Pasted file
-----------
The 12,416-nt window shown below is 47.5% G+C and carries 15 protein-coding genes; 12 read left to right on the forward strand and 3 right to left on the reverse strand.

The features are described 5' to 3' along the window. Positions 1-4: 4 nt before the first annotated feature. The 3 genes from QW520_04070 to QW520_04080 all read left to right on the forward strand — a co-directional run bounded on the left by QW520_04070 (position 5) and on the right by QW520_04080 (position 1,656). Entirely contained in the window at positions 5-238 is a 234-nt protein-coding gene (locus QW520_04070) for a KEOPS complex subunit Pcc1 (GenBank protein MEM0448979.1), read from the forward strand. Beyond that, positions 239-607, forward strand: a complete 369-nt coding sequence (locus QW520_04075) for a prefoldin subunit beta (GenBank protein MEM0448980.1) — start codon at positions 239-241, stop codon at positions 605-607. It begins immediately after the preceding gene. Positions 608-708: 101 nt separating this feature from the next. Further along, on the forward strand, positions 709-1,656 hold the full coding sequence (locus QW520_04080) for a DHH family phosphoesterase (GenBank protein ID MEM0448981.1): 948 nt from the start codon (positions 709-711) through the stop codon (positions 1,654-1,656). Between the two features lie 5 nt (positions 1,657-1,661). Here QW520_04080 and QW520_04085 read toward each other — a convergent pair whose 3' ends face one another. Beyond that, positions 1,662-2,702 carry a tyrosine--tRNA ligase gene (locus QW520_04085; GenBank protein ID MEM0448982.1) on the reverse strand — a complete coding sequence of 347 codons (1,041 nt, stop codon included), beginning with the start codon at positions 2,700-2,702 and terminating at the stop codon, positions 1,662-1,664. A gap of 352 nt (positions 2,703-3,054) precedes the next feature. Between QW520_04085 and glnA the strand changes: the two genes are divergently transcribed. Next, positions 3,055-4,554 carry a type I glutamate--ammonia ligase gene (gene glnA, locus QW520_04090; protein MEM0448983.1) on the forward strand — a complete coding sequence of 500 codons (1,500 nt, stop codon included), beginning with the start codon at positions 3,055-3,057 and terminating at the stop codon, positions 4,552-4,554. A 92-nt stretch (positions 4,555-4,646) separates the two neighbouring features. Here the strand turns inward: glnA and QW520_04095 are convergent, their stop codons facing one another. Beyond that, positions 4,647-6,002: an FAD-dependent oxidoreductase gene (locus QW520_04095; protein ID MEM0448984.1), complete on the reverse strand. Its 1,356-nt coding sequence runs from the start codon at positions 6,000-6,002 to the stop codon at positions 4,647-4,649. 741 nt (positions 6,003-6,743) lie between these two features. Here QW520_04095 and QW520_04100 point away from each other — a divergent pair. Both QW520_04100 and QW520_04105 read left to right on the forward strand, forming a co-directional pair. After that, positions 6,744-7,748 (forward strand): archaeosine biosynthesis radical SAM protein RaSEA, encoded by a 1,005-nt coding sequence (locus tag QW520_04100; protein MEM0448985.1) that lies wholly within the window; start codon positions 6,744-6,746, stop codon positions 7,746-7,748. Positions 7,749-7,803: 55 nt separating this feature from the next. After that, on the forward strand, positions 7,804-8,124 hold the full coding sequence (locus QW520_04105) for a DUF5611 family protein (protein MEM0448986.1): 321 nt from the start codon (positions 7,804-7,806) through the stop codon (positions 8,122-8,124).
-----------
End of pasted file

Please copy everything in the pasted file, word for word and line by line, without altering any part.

The 12,416-nt window shown below is 47.5% G+C and carries 15 protein-coding genes; 12 read left to right on the forward strand and 3 right to left on the reverse strand.

The features are described 5' to 3' along the window. Positions 1-4: 4 nt before the first annotated feature. The 3 genes from QW520_04070 to QW520_04080 all read left to right on the forward strand — a co-directional run bounded on the left by QW520_04070 (position 5) and on the right by QW520_04080 (position 1,656). Entirely contained in the window at positions 5-238 is a 234-nt protein-coding gene (locus QW520_04070) for a KEOPS complex subunit Pcc1 (GenBank protein MEM0448979.1), read from the forward strand. Beyond that, positions 239-607, forward strand: a complete 369-nt coding sequence (locus QW520_04075) for a prefoldin subunit beta (GenBank protein MEM0448980.1) — start codon at positions 239-241, stop codon at positions 605-607. It begins immediately after the preceding gene. Positions 608-708: 101 nt separating this feature from the next. Further along, on the forward strand, positions 709-1,656 hold the full coding sequence (locus QW520_04080) for a DHH family phosphoesterase (GenBank protein ID MEM0448981.1): 948 nt from the start codon (positions 709-711) through the stop codon (positions 1,654-1,656). Between the two features lie 5 nt (positions 1,657-1,661). Here QW520_04080 and QW520_04085 read toward each other — a convergent pair whose 3' ends face one another. Beyond that, positions 1,662-2,702 carry a tyrosine--tRNA ligase gene (locus QW520_04085; GenBank protein ID MEM0448982.1) on the reverse strand — a complete coding sequence of 347 codons (1,041 nt, stop codon included), beginning with the start codon at positions 2,700-2,702 and terminating at the stop codon, positions 1,662-1,664. A gap of 352 nt (positions 2,703-3,054) precedes the next feature. Between QW520_04085 and glnA the strand changes: the two genes are divergently transcribed. Next, positions 3,055-4,554 carry a type I glutamate--ammonia ligase gene (gene glnA, locus QW520_04090; protein MEM0448983.1) on the forward strand — a complete coding sequence of 500 codons (1,500 nt, stop codon included), beginning with the start codon at positions 3,055-3,057 and terminating at the stop codon, positions 4,552-4,554. A 92-nt stretch (positions 4,555-4,646) separates the two neighbouring features. Here the strand turns inward: glnA and QW520_04095 are convergent, their stop codons facing one another. Beyond that, positions 4,647-6,002: an FAD-dependent oxidoreductase gene (locus QW520_04095; protein ID MEM0448984.1), complete on the reverse strand. Its 1,356-nt coding sequence runs from the start codon at positions 6,000-6,002 to the stop codon at positions 4,647-4,649. 741 nt (positions 6,003-6,743) lie between these two features. Here QW520_04095 and QW520_04100 point away from each other — a divergent pair. Both QW520_04100 and QW520_04105 read left to right on the forward strand, forming a co-directional pair. After that, positions 6,744-7,748 (forward strand): archaeosine biosynthesis radical SAM protein RaSEA, encoded by a 1,005-nt coding sequence (locus tag QW520_04100; protein MEM0448985.1) that lies wholly within the window; start codon positions 6,744-6,746, stop codon positions 7,746-7,748. Positions 7,749-7,803: 55 nt separating this feature from the next. After that, on the forward strand, positions 7,804-8,124 hold the full coding sequence (locus QW520_04105) for a DUF5611 family protein (protein MEM0448986.1): 321 nt from the start codon (positions 7,804-7,806) through the stop codon (positions 8,122-8,124).